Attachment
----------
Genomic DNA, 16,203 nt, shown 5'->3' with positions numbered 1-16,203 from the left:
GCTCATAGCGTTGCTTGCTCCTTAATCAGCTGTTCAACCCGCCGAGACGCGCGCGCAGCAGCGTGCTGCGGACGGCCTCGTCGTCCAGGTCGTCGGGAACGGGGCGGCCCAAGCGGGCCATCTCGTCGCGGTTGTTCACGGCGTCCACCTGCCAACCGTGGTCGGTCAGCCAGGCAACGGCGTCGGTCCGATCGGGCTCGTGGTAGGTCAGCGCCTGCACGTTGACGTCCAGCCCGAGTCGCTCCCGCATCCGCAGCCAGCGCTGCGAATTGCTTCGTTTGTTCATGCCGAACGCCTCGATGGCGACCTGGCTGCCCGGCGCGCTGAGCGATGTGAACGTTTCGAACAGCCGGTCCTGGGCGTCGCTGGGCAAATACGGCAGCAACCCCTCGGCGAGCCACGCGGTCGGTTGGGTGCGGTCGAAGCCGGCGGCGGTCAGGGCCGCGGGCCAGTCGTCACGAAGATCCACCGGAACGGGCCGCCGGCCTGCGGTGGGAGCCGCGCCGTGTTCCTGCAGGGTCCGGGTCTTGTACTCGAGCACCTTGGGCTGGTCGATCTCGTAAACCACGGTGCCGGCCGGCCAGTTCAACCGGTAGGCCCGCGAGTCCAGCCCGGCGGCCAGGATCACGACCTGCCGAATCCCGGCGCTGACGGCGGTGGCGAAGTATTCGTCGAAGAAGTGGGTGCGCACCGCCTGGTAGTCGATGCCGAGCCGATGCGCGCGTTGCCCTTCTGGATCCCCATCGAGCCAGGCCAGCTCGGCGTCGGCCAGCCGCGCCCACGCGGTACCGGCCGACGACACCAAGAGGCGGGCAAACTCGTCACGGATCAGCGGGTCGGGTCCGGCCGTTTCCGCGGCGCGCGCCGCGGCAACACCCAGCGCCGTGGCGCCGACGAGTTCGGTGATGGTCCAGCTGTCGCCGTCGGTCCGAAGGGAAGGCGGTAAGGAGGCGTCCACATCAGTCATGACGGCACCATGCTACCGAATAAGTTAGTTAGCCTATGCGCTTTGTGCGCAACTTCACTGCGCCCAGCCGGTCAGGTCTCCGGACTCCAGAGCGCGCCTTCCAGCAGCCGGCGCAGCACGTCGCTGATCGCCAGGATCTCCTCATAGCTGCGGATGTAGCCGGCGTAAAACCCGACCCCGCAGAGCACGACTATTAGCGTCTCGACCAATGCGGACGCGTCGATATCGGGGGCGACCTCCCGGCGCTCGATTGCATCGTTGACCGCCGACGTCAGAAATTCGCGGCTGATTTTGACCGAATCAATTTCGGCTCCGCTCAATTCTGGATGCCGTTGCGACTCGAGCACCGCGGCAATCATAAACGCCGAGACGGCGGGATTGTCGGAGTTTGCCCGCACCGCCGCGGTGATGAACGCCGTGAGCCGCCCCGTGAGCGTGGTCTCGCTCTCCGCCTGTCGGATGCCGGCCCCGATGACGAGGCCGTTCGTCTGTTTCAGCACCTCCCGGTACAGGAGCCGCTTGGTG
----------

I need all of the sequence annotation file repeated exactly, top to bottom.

Genomic DNA, 16,203 nt, shown 5'->3' with positions numbered 1-16,203 from the left:
GCTCATAGCGTTGCTTGCTCCTTAATCAGCTGTTCAACCCGCCGAGACGCGCGCGCAGCAGCGTGCTGCGGACGGCCTCGTCGTCCAGGTCGTCGGGAACGGGGCGGCCCAAGCGGGCCATCTCGTCGCGGTTGTTCACGGCGTCCACCTGCCAACCGTGGTCGGTCAGCCAGGCAACGGCGTCGGTCCGATCGGGCTCGTGGTAGGTCAGCGCCTGCACGTTGACGTCCAGCCCGAGTCGCTCCCGCATCCGCAGCCAGCGCTGCGAATTGCTTCGTTTGTTCATGCCGAACGCCTCGATGGCGACCTGGCTGCCCGGCGCGCTGAGCGATGTGAACGTTTCGAACAGCCGGTCCTGGGCGTCGCTGGGCAAATACGGCAGCAACCCCTCGGCGAGCCACGCGGTCGGTTGGGTGCGGTCGAAGCCGGCGGCGGTCAGGGCCGCGGGCCAGTCGTCACGAAGATCCACCGGAACGGGCCGCCGGCCTGCGGTGGGAGCCGCGCCGTGTTCCTGCAGGGTCCGGGTCTTGTACTCGAGCACCTTGGGCTGGTCGATCTCGTAAACCACGGTGCCGGCCGGCCAGTTCAACCGGTAGGCCCGCGAGTCCAGCCCGGCGGCCAGGATCACGACCTGCCGAATCCCGGCGCTGACGGCGGTGGCGAAGTATTCGTCGAAGAAGTGGGTGCGCACCGCCTGGTAGTCGATGCCGAGCCGATGCGCGCGTTGCCCTTCTGGATCCCCATCGAGCCAGGCCAGCTCGGCGTCGGCCAGCCGCGCCCACGCGGTACCGGCCGACGACACCAAGAGGCGGGCAAACTCGTCACGGATCAGCGGGTCGGGTCCGGCCGTTTCCGCGGCGCGCGCCGCGGCAACACCCAGCGCCGTGGCGCCGACGAGTTCGGTGATGGTCCAGCTGTCGCCGTCGGTCCGAAGGGAAGGCGGTAAGGAGGCGTCCACATCAGTCATGACGGCACCATGCTACCGAATAAGTTAGTTAGCCTATGCGCTTTGTGCGCAACTTCACTGCGCCCAGCCGGTCAGGTCTCCGGACTCCAGAGCGCGCCTTCCAGCAGCCGGCGCAGCACGTCGCTGATCGCCAGGATCTCCTCATAGCTGCGGATGTAGCCGGCGTAAAACCCGACCCCGCAGAGCACGACTATTAGCGTCTCGACCAATGCGGACGCGTCGATATCGGGGGCGACCTCCCGGCGCTCGATTGCATCGTTGACCGCCGACGTCAGAAATTCGCGGCTGATTTTGACCGAATCAATTTCGGCTCCGCTCAATTCTGGATGCCGTTGCGACTCGAGCACCGCGGCAATCATAAACGCCGAGACGGCGGGATTGTCGGAGTTTGCCCGCACCGCCGCGGTGATGAACGCCGTGAGCCGCCCCGTGAGCGTGGTCTCGCTCTCCGCCTGTCGGATGCCGGCCCCGATGACGAGGCCGTTCGTCTGTTTCAGCACCTCCCGGTACAGGAGCCGCTTGGTG